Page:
|Enviable geographic location||Income disparity|
Real life scenarios can go a long way in providing a deeper understanding of Mexican business culture and help to demonstrate some of the local nuances. The following case scenarios serve to illustrate factors which can arise for international firms as they conduct business and partner with local Mexican firms as well as some of the adaptations that may be needed.
MexGlass is a Mexican glass manufacturer located in Monterrey, Mexico. Its product line concentrates on drinkware but includes dozens of products, from automobile windshields to washing machines. MexGlass has a long history of successful joint ventures and is globally oriented.
In the US, Amerware is most famous for its oven-ready glassware but has diversified into fiber optics, environmental products, and laboratory services. Like MexGlass, Amerware has a long history of successful joint ventures and globalization. The two companies seemed to share similar corporate cultures and customer-oriented philosophies.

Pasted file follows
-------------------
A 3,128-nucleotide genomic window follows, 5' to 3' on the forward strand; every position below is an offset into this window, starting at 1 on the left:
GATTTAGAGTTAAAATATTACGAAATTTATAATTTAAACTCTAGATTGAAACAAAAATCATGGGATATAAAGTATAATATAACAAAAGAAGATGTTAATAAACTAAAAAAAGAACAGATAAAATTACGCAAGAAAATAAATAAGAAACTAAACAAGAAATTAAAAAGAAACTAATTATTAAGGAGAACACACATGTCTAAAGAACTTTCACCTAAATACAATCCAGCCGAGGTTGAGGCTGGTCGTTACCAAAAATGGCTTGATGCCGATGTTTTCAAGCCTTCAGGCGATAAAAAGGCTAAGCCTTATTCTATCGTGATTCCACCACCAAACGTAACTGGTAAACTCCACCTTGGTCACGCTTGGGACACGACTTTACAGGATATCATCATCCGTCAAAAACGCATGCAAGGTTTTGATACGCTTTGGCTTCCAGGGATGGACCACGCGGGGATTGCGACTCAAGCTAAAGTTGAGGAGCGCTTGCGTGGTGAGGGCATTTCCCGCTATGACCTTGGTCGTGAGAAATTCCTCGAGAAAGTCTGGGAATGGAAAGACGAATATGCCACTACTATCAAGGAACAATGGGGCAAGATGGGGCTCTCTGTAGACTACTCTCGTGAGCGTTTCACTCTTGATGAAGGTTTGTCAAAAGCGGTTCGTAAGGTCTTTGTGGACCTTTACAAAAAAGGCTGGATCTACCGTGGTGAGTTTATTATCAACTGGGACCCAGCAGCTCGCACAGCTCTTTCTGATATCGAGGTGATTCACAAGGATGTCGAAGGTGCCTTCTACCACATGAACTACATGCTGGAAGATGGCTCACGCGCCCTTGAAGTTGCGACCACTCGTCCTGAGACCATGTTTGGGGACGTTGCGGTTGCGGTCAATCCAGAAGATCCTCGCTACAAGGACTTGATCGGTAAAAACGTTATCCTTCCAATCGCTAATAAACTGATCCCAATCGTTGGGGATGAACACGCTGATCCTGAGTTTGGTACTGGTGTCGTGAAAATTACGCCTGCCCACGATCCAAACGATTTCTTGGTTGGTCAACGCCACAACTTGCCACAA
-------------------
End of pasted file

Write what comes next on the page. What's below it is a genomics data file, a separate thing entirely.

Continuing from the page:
After realizing such similarities and looking to capitalize on NAFTA by accessing the Mexican market, Amerware established a joint venture with MexGlass in the fall of 1992. The similarities in history, philosophy, culture, goals, and objectives of both companies led to the logical conclusion that this alliance should be an instant success. However, as Francisco Cortez, an analyst with Smith Barney Shearson in New York said, “The cultures did not match – it was a marriage made in hell.” As history reveals, the two companies dissolved the joint venture 25 months after the agreement.
MexGlass’s sales approach was less aggressive than the Americans at Amerware thought appropriate; the slower, deliberate approach to sales stemmed from the previously higher controlled Mexican economy. Amerware’s faster paced and aggressive sales approach had developed from decades of competition. Once in the venture, the Mexicans thought the Americans were too forward, and the Americans believed their Mexican partners wasted time being too polite. The Americans also perceived the MexGlass approach to include an unwillingness to acknowledge problems and faults.